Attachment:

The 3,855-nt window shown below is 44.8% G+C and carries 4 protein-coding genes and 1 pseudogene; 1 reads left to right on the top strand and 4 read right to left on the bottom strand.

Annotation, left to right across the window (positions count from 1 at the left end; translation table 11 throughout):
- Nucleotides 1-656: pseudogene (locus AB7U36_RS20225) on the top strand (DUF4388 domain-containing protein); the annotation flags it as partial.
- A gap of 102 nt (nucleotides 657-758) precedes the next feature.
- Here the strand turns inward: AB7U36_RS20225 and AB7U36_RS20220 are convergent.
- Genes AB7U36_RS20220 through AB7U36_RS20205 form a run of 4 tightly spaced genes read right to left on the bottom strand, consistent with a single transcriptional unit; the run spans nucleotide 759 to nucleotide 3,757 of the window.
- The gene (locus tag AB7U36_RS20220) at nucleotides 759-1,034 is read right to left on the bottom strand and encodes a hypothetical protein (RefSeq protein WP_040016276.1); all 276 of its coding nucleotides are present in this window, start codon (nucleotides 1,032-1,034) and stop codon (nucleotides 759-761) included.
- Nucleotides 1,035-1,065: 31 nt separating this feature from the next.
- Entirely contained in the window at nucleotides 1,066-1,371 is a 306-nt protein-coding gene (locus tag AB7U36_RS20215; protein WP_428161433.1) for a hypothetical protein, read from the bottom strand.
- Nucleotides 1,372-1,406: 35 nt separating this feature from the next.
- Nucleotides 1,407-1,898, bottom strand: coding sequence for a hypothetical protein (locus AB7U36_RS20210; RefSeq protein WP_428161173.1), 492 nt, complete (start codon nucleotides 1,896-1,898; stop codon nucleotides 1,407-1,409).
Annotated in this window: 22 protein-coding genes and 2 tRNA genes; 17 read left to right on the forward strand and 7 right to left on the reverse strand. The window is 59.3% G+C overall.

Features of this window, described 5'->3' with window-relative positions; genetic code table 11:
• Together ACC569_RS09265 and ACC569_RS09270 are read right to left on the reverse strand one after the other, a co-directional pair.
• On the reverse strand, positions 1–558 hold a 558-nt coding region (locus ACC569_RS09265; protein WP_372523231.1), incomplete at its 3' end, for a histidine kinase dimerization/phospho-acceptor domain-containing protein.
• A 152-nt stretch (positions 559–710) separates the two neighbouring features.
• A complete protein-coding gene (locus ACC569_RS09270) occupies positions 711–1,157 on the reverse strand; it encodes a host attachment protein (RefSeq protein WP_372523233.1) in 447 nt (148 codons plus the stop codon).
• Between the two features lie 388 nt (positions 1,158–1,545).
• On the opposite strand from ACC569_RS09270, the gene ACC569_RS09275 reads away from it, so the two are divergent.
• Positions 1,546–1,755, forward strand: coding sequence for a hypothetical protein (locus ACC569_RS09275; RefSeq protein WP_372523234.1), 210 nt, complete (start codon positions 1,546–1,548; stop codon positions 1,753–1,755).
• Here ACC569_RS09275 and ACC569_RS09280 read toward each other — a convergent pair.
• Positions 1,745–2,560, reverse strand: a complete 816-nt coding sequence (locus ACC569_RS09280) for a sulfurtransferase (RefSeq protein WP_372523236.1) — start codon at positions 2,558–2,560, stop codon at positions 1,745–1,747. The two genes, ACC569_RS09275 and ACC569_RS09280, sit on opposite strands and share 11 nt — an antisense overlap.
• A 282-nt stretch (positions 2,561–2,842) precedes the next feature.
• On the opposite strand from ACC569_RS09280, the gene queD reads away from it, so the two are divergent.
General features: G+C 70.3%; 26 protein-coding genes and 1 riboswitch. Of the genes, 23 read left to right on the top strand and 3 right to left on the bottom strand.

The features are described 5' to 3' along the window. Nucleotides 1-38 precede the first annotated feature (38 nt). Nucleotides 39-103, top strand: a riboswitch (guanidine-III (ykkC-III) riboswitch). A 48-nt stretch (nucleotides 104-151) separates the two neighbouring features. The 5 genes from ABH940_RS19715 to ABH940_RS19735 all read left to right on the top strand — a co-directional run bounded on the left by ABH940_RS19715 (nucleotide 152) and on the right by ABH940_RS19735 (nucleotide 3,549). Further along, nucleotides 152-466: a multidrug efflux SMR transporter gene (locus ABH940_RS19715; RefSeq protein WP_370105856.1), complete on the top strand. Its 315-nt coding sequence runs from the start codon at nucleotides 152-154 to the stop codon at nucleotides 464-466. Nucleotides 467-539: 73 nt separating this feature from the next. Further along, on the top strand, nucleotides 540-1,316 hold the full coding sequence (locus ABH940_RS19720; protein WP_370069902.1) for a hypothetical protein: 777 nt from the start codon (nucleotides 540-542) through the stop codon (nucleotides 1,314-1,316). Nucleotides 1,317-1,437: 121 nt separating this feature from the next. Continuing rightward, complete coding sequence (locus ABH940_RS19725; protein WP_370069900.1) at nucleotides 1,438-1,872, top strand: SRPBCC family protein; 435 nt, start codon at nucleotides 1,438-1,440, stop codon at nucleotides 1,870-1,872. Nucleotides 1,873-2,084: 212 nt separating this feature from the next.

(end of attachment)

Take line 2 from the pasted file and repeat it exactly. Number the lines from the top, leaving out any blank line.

Annotation, left to right across the window (positions count from 1 at the left end; translation table 11 throughout):